Marisole Monday’s Paper Doll Steampunk Outfit in Bright Colors


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Today’s Printable Paper Doll Inspirations: My Steampunk Fashion Pinterest Board and This Photo
A steampunk Marisole Monday & Friend's printable paper doll outfit in bright colors to play with from paperthinpersonas.com.

A steampunk Marisole Monday & Friend's printable paper doll outfit in black and white to play with from paperthinpersonas.com.

When I was creating today’s paper doll outfit, I was thinking about steampunk fashions. I was heavily influenced by this steampunk outfit I found on Pinterest. I particularly liked the two-tone skirt design, which I hadn’t seen before. In truth, I think I copied it a little more closely than I usually feel comfortable with, but that is neither here nor there.

I am still learning to draw top hats, so today’s steampunk paper doll outfit was good practice. I am getting better at them, but I also think hats a generally challenging for me.

Still, I will not get better if I don’t try.

When it came time to color this Marisole Monday & Friends paper doll outfit, I knew I was not going with a traditional steampunk color scheme. I just get so bored with browns and creams after a while.

Of course, if you are looking at this and going, “That is not what I want from a steampunk outfit.” Never fear!

There’s a very traditional steampunk color scheme version on the Patreon page for anyone to download. And of course, if you decide you’d like to donate to support the blog while you’re there, than I would certainly appreciate it.

As always, I’d love to hear what you think in a comment!

Need a Marisole Monday & Friends Lady Paper Doll to wear today’s outfit? Pick One Out Here

Regency Paper Doll Clothing For the Sprites Printable Paper Dolls


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Today’s Printable Paper Doll Inspirations: I looked at a lot of stuff to design these, but here are a few this fashion plate, this jacket, this dress and these shoes
A set of regency paper doll clothing to print from paperthinpersonas.com with a man's suit and a woman's day dress and shoes. The pieces are designed to fit the Sprite paper doll series.

A set of regency paper doll clothing to print from paperthinpersonas.com with a man's suit and a woman's day dress and shoes. The pieces are designed to fit the Sprite paper doll series..

I wanted to dabble in regnecy men’s fashion today. In part, because I have been reading a lot of regency romance novels lately. The Regency is also an era where I really love the men’s clothing. I think the women’s clothing is pretty nice, but the men’s clothing really enchants me.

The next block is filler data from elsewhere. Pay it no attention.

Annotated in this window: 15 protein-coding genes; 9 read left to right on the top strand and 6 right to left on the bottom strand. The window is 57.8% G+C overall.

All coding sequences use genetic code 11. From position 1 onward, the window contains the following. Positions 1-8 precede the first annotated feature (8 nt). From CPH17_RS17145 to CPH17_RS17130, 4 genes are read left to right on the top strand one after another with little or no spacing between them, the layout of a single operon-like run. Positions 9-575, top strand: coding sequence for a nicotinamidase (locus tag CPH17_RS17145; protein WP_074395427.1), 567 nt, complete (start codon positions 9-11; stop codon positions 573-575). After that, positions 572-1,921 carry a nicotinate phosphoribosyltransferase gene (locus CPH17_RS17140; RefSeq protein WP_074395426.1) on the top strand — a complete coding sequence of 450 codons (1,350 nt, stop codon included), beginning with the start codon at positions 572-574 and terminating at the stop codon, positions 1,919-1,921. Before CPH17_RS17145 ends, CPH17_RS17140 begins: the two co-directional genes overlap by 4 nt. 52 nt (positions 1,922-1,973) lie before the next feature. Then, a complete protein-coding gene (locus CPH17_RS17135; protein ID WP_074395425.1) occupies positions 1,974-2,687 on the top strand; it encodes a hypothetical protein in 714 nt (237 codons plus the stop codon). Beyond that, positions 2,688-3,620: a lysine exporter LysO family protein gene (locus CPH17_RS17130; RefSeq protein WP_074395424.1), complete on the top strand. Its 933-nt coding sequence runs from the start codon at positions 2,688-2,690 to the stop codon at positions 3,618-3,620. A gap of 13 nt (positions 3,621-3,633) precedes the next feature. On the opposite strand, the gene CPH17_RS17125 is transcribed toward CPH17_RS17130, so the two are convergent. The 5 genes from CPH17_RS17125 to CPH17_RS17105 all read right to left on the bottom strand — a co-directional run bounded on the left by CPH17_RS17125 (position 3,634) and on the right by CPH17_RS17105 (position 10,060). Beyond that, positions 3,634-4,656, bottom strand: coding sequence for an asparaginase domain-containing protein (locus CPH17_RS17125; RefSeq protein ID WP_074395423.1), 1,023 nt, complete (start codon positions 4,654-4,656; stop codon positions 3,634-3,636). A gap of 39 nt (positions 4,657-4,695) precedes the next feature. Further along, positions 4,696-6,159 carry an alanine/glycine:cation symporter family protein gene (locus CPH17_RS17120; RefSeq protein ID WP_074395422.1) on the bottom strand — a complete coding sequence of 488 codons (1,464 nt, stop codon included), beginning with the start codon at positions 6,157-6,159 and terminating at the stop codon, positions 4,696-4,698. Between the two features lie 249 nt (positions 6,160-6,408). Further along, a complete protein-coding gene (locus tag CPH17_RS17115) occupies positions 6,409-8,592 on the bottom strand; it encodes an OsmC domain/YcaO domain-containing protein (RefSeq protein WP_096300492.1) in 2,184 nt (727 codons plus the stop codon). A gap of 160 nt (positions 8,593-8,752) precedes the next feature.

As many of you know, I’m not quite as comfortable with men’s fashions as I am with women’s fashions in history. I can pretty well eyeball women’s clothing from the last 300 years and make a good guess at the era, but men’s clothing remains harder.

It’s partly that I find the changes more subtle and partly that I’ve never had a much of a passion for it.

But since I do love drawing for the Sprites, so I have been slowly trying to face my fears of men’s historical clothing. Which brings me to back to today’s set of regency paper doll clothing, that I created using a variety of reference images.

The man’s suit was based on this suit, this jacket, this suit and this suit. The dress is based on this dressthis dress, this dress and this dress. Her shoes are based on this pair, this pair and this pair. Because the dates on the source pieces range from the early 1800s until about 1820, I chose circa 1810 as the best middle ground date to describe these pieces of regency paper doll clothing.

Every time I post something “new” to me, I feel a little nervous, especially because I know that this is a era of fashion history that many people are very passionate about. Still, I hope to do what I do which is learn more and keep improving my understanding of the fashions of the era.

After all, every paper doll I create is a work in progress.

Looking for some Sprite paper dolls to wear these outfits? Pick out Sprite paper dolls here.

A Fitted Dress from 1956 for the Ms. Mannequin Paper Dolls


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Today’s Printable Paper Doll Inspirations: Vogue 8972, A Sewing Pattern from 1956A paper doll dress based on a pattern cover from 1956 for the Ms. Mannequin paper doll series in grape purple.

A paper doll dress based on a pattern cover from 1956 for the Ms. Mannequin paper doll series to print and color.

I’ve written before that part of what I like about drawing from fashion magazines is the simplicity of it. You see a shirt. You draw the shirt.

Thanks to the Vintage Pattern Wiki, I can apply a similar feeling to drawing vintage historical paper doll clothing. There are hundreds of vintage pattern covers in the Vintage Pattern Wiki, so if I feel like drawing 20th century clothing than I find it doesn’t take a lot of energy to track down something I like and draw it. I just pick a decade and start looking.

I’ll openly grant that this isn’t exactly the best research practice, but it’s fun and I like picking out things to try to recreate.

Today’s dress from 1956 comes from Vogue 8972. The Vogue pattern company began as a feature in Vogue magazine. In 1909, Conte Nast bought Vogue magazine and the pattern company was formed in 1914. This was around the same time most of the other big name pattern companies were getting started as well.